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The Fed is printing money and that's bad

The most damaging program you have never heard of is getting worse. The Federal Reserve has just released the minutes of its last regular meeting. This board of bankers, which controls the money in the United States, has determined that the economy is not recovering at the speed it should.

In response, the Fed stated that it stands ready to unleash another round of "quantitative easing," a technical-sounding term that actually means printing a large quantity of dollars to make credit easier to obtain. Most Americans are only vaguely aware of this program, and few can describe its outcomes, intended or otherwise.

This program is never voted on and is beholden to no one. While the goal is worthy — reduced unemployment — the side effects are deadly: stealing wealth from all Americans, further impoverishing the poor, and funneling billions more in profit and bonuses to Wall Street.

In the spring of 2009 the mortgage market was dead. Banks owned many mortgages that seemingly had no value as no one wanted to buy them, and this lack of liquidity put banking at a standstill. If banks could not sell some of the assets they held, then they had no way to make new loans, so a major source of new economic activity — credit — was missing.

We had recently elected a new president, bailed out the auto manufacturers and passed a historic $700 billion-plus stimulus package, but the credit market was still in a deep freeze. On March 19, 2009, the Fed announced that it stood ready to purchase mortgage-backed bonds, which meant that the Fed was going to print new dollars and use those dollars to buy bonds backed by mortgages from banks. The goal was to have the banks use these new funds to make new loans in order to help our economy recover faster.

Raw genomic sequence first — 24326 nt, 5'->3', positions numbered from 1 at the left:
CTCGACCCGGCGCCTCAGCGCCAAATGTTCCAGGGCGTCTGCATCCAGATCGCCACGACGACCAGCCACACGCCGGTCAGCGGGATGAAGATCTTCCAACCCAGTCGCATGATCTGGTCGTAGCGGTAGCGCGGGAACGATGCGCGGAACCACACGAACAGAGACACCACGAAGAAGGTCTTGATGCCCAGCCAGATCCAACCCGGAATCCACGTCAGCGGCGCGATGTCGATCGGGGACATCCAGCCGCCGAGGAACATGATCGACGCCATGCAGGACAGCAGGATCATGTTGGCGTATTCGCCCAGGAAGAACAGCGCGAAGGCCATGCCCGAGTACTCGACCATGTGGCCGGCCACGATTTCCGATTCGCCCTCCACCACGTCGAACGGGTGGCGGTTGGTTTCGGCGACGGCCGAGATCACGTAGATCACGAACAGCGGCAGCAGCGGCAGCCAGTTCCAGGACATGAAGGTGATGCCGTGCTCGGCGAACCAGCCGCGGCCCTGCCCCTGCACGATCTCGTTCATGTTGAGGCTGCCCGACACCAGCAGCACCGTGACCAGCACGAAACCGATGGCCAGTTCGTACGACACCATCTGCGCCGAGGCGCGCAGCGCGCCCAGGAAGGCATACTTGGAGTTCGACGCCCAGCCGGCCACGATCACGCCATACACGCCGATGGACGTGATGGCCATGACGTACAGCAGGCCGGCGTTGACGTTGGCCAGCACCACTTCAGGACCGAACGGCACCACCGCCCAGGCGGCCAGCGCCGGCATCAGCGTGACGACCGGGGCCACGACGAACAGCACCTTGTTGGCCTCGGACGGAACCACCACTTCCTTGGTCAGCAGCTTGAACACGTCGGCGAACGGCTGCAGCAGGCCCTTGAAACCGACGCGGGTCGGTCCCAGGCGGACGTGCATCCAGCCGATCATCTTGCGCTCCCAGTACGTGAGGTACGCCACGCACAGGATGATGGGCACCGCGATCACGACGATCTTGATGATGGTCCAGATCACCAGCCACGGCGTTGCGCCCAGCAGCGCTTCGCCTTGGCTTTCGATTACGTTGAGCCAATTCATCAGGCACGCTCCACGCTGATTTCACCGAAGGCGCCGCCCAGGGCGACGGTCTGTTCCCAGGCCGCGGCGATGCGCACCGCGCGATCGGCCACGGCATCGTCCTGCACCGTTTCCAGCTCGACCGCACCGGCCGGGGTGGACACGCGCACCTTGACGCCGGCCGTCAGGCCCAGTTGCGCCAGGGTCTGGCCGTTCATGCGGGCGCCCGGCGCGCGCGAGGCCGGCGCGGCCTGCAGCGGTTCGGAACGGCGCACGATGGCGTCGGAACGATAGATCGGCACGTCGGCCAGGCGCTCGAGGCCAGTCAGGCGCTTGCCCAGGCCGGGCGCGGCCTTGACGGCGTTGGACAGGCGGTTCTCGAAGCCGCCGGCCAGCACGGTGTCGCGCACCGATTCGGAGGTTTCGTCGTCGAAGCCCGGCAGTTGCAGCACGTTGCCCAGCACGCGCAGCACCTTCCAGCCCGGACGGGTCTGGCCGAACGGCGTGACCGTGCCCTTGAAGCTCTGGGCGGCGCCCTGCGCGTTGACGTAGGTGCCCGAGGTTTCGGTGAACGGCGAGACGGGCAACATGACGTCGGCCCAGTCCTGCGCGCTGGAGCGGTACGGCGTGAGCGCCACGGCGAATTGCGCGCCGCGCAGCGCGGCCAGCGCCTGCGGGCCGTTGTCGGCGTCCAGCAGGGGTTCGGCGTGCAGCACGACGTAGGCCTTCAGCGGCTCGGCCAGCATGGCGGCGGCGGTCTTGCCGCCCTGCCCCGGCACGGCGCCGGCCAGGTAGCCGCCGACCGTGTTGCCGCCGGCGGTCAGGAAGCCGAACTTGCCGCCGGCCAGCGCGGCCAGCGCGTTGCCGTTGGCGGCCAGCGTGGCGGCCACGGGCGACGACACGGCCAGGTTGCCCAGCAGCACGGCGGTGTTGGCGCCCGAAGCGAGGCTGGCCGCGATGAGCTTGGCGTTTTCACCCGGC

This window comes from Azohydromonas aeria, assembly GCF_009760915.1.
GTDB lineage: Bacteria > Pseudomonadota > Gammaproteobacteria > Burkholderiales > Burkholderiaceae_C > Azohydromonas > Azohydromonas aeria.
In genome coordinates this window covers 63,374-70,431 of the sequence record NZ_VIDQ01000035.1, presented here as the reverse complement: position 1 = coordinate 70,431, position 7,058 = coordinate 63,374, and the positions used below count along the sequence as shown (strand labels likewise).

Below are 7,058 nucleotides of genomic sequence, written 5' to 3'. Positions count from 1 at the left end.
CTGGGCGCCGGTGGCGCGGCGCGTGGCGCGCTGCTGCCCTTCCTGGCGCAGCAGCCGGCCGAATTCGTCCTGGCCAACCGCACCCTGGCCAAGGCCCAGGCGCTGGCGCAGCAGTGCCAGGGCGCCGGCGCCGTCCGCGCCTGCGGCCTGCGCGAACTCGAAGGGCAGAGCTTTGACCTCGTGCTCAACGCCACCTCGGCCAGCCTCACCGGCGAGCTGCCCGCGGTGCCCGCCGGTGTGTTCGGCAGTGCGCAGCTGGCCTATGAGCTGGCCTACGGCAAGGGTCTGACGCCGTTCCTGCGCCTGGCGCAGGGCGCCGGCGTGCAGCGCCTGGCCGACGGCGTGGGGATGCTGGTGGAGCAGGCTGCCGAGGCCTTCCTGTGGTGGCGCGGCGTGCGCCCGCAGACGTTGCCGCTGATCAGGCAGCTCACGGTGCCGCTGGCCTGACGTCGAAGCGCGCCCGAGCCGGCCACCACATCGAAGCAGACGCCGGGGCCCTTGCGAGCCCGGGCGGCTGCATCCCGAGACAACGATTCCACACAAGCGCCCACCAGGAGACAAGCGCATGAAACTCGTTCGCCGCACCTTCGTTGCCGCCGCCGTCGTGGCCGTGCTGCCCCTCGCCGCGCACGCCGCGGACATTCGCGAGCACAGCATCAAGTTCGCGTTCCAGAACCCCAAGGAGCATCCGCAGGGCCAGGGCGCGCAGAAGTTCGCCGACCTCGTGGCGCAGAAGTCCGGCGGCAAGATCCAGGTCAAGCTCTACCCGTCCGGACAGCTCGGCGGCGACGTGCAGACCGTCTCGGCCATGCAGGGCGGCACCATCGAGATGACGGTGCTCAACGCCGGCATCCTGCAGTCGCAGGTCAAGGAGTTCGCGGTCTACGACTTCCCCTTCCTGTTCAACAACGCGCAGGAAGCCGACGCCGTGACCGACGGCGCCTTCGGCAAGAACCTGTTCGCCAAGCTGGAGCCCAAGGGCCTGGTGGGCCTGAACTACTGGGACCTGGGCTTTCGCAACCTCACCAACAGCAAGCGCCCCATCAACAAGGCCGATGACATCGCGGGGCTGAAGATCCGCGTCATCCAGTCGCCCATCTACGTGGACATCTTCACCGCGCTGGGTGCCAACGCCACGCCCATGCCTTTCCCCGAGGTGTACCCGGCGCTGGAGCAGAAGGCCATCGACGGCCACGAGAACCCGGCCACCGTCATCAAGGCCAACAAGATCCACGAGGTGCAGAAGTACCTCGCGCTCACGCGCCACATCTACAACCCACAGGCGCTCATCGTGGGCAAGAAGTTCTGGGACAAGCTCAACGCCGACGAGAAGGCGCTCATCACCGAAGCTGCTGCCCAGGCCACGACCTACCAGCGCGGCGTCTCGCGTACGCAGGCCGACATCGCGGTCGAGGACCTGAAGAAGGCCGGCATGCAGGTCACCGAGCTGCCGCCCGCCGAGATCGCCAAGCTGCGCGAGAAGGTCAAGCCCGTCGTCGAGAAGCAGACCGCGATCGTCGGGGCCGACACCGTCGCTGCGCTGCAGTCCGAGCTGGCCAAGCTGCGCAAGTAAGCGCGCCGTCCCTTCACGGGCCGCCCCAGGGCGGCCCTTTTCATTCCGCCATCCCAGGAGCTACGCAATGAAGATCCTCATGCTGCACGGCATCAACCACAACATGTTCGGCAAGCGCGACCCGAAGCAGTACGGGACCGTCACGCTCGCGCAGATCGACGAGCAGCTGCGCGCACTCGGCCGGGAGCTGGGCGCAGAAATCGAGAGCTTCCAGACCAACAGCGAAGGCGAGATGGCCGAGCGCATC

Since that time, the Fed's balance sheet has increased by more than $1.5 trillion, meaning that the Fed has printed that much money out of thin air and used it to buy a mixture of bonds. This process is "quantitative easing."

Last summer, the Fed announced that it would use the money it received from the bonds it owns (the payment of interest and principal) to purchase U.S. Treasury bonds, thereby keeping all of the new money it had printed in the economy. Why would they do this? Because their original efforts had failed. The minutes released of the most recent Fed meeting reveal that the group is on the verge of printing even more dollars, perhaps as much as another trillion, all in an effort to stimulate the economy.

The Fed has several mandates, including using monetary policy to work toward full employment. Unfortunately, the Fed uses the blunt instruments of low interest rates and monetary expansion (the printing of dollars) to do the job. With interest rates already hovering around zero, there was only one thing to do — print money. While the printing of new dollars is not having the desired effect of lowering unemployment, it is having a tremendous impact on our economy because of how these new dollars get their value. They take it from the rest of us.

When the Fed prints dollars in this way, those dollars were not earned in any way; there's nothing behind them. So how do they have value? The answer is by piggybacking on all of the other dollars already in existence.

This means that if the Fed prints $1 it is assumed to have the same value as all the other dollars that already exist. Now if the Fed only printed $1 when there are trillions of dollars already in circulation that would not be a problem.